To consult the I Ching, a person makes six choices between yin/yang; short/long; broken/straight; or heads/tails arranged in two sets of three. Each line is called a 爻 yáo and is represented by the number 9 for yang 阳爻 yángyáo or 6 for yin 阴爻 yīnyáo. The meaning and interpretation are strongly influenced by the two trigrams that make up the gua, for example the trigrams for ‘water’ (坎 kǎn) and ‘fire’ (离 lí) combine to give hexagram 63 (jì jì 既济) which has the meaning of ‘transformation’ as water puts out fire and also fire dries out dampness.
Some idea of the power of the Yi Jing can be seen from the belief that the invention of wooden boats first came from the book. The hexagram 59 is associated with the wood element and is composed of ‘wind’ over ‘water’. The commentary states that it is advantageous for crossing a great stream and so it is interpreting as stating that wood is the suitable material to use for making boats.
History of the I Ching
The Yi Jing dates back about 3,000 years when it was probably used purely for divination. Although it is claimed to date from the start of the Zhou dynasty there is no direct evidence to support this. The oldest text is called 周易 Zhōuyì after the name of the dynasty and attributed to legendary Emperor Fuxi (c. 2800 BCE) and King Wen of Zhou 周文王. It was certainly used in China during the Zhou dynasty long before the birth of Confucius (551BCE). To the ancient text were added ten commentaries attributed to Confucius that are called the ‘ten wings’; but these were probably written long after Confucius during the Han dynasty. Yì 易 can be translated as 'easy' as well as 'changes' and it could be considered that this method of divination was quicker and easier than analyzing the original divination method of studying the pattern of cracks on oracle bones. It is the Yi Jing commentaries that have as great a value as the hexagrams themselves, they reveal much about Chinese thought, history and philosophy. Daoists just as much as followers of Confucius hold the book in great esteem. All this has made it a much more sophisticated system than other mere ‘fortune telling’ systems such as Tarot cards ➚.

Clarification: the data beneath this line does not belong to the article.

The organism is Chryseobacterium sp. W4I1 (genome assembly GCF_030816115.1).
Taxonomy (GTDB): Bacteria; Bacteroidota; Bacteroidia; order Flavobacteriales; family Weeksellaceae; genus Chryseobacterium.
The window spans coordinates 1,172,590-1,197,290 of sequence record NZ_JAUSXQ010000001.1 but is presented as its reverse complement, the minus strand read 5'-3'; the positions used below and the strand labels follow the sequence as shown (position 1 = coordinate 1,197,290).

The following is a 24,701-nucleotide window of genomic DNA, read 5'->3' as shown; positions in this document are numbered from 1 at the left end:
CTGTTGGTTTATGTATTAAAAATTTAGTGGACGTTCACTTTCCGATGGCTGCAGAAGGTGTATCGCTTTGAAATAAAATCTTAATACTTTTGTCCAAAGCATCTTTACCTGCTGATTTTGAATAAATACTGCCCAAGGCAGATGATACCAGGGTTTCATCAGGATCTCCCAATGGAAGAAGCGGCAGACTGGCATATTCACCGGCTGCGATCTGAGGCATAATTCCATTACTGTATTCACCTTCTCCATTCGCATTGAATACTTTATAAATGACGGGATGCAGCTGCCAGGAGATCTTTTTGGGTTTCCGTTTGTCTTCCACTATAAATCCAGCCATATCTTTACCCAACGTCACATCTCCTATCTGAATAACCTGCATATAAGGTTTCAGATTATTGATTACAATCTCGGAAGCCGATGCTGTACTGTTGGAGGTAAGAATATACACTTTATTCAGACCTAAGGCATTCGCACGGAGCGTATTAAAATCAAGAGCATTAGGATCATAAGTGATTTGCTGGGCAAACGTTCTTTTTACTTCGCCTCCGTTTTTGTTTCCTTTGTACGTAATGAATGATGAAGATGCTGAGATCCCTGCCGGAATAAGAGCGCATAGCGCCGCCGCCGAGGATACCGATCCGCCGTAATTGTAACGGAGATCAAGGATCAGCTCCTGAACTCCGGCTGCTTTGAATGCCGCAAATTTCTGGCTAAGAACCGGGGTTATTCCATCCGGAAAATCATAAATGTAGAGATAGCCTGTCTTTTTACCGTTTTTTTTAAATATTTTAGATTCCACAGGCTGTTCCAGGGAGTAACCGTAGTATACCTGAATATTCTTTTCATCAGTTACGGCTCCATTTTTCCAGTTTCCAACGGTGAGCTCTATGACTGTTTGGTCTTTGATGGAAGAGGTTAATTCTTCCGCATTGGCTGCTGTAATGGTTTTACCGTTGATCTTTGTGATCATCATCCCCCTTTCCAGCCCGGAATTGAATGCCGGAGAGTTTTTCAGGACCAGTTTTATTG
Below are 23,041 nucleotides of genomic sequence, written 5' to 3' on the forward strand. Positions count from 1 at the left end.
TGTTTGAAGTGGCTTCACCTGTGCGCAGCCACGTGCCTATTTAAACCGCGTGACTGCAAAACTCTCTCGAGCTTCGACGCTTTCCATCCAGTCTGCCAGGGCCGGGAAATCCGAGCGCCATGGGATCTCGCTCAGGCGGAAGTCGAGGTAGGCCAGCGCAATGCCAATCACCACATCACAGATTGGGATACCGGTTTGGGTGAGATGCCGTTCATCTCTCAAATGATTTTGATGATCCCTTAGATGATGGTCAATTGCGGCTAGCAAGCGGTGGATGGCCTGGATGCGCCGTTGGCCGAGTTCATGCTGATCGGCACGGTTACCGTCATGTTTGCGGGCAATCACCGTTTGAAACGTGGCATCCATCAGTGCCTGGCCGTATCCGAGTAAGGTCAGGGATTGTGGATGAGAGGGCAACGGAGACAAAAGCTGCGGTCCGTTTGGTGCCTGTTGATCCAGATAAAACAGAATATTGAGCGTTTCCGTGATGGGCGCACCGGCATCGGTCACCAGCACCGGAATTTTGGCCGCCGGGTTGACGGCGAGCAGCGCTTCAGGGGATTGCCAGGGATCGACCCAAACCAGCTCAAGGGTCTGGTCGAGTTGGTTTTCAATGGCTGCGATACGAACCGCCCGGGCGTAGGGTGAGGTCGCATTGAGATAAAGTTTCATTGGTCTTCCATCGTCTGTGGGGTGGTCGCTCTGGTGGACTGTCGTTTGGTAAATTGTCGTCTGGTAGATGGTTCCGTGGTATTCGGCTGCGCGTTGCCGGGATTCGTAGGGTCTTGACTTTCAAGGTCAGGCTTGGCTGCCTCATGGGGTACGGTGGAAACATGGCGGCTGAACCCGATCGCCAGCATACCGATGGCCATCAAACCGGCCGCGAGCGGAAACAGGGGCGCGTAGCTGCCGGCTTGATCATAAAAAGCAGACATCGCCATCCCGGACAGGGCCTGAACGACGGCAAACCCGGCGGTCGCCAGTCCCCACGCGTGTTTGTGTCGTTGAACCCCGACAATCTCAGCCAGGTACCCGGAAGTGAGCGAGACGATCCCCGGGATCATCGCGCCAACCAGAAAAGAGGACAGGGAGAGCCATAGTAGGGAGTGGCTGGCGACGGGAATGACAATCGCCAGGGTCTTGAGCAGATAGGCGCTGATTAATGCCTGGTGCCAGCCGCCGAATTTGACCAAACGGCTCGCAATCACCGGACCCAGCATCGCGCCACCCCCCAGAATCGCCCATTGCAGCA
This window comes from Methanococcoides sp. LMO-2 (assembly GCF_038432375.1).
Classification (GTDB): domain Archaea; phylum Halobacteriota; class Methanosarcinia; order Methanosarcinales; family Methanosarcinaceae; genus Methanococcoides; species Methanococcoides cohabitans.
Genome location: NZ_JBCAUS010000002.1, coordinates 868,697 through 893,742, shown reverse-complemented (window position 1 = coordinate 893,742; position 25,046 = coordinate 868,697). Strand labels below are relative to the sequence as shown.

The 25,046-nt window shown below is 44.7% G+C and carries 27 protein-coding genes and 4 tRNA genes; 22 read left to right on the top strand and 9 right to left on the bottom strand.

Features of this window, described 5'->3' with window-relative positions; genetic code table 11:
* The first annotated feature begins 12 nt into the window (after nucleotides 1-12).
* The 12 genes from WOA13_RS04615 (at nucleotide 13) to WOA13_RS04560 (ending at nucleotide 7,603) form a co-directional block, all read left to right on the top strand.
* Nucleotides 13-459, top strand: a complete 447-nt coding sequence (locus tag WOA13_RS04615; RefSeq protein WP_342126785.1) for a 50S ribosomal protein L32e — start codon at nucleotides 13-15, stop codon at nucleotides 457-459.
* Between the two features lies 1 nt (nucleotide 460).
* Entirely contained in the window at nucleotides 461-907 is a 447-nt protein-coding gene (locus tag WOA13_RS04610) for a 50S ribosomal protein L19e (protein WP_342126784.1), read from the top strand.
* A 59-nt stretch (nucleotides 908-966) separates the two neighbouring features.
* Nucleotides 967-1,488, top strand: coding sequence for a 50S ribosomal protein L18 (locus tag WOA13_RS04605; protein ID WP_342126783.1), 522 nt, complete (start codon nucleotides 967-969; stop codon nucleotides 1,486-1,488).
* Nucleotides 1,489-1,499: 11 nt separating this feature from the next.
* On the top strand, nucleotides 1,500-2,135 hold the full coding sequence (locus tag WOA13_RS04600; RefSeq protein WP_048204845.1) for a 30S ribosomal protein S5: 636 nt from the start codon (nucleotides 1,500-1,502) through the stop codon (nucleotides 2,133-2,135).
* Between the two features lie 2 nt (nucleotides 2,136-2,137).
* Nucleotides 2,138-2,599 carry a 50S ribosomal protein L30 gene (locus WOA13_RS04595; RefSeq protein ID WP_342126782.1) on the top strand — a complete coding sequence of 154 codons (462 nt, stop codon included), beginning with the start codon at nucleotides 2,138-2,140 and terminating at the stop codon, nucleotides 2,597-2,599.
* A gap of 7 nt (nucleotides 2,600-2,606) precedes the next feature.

The original method used in ancient times cast a hexagram by using a bundle of 50 yarrow sticks 蓍草 shīcǎo (split six times to give each line - see divination method section for a detailed guide). In the Tang dynasty a faster method using three coins was introduced. However the probabilities are not the same in the two methods. The more complex system generates four possible results rather than two, instead of just yin and yang this method also produces both ‘continuous’ and ‘changing’ versions of yin and yang. Two readings are produced, one for the present and one for the ‘change’ representing either the past or future. The two readings in combination give 64x64 (4096) possible readings which make it a very large and complex system.
Each set of three lines a ‘trigram’ (八卦 Bàguà has its own name and meaning. They are traditionally thought of as pairs heaven & earth; mountain & lake; water & fire; thunder & wind. See our yin-yang section for more on derivation and background.
|Trigram and Name||Name||Element||Season and Direction||Associations|
|☱ duì||Lake 泽 zé or Marsh||Lesser Metal||Autumn, west||marsh; monkey; youngest or third daughter; joy; serenity; enjoying; sheep; children|
|☰ 乾 qián||Heaven 天 tiān||Metal||Autumn, north-west||sky; lion; father; creative (all yang); energy; vitality; virility; dragon; horse; helpers|